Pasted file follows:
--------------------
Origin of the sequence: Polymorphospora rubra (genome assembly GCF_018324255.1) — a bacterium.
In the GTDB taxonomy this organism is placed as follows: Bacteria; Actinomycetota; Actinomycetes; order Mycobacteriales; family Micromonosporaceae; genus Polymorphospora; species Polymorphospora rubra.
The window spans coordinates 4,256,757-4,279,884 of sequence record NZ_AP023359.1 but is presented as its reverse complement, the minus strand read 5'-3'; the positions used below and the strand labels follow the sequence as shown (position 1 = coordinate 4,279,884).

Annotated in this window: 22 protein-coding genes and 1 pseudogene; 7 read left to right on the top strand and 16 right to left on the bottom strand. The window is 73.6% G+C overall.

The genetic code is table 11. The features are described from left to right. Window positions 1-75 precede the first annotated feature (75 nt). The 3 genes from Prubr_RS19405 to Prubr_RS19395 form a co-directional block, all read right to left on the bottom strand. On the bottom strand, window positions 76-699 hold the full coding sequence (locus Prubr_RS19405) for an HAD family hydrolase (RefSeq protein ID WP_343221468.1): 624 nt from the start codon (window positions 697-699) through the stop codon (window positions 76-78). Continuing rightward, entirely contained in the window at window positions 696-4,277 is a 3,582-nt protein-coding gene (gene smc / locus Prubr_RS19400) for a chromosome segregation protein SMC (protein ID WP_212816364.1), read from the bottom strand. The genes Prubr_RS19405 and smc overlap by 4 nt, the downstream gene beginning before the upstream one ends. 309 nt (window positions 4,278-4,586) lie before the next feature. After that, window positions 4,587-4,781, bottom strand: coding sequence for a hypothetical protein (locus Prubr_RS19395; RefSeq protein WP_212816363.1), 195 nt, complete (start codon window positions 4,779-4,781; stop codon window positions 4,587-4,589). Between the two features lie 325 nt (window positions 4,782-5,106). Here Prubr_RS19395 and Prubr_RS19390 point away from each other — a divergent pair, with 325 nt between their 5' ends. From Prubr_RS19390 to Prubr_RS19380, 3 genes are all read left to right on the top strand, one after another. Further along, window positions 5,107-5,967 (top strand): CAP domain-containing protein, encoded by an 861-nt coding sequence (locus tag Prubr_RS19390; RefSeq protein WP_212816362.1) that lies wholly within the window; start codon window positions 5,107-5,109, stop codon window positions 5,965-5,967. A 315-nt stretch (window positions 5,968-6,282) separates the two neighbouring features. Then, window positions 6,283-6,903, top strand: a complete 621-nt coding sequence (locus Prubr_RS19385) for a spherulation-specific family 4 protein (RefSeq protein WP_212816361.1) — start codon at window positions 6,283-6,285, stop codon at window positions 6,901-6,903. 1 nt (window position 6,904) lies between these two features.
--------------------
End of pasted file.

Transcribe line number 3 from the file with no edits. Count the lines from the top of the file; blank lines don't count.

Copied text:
The window spans coordinates 4,256,757-4,279,884 of sequence record NZ_AP023359.1 but is presented as its reverse complement, the minus strand read 5'-3'; the positions used below and the strand labels follow the sequence as shown (position 1 = coordinate 4,279,884).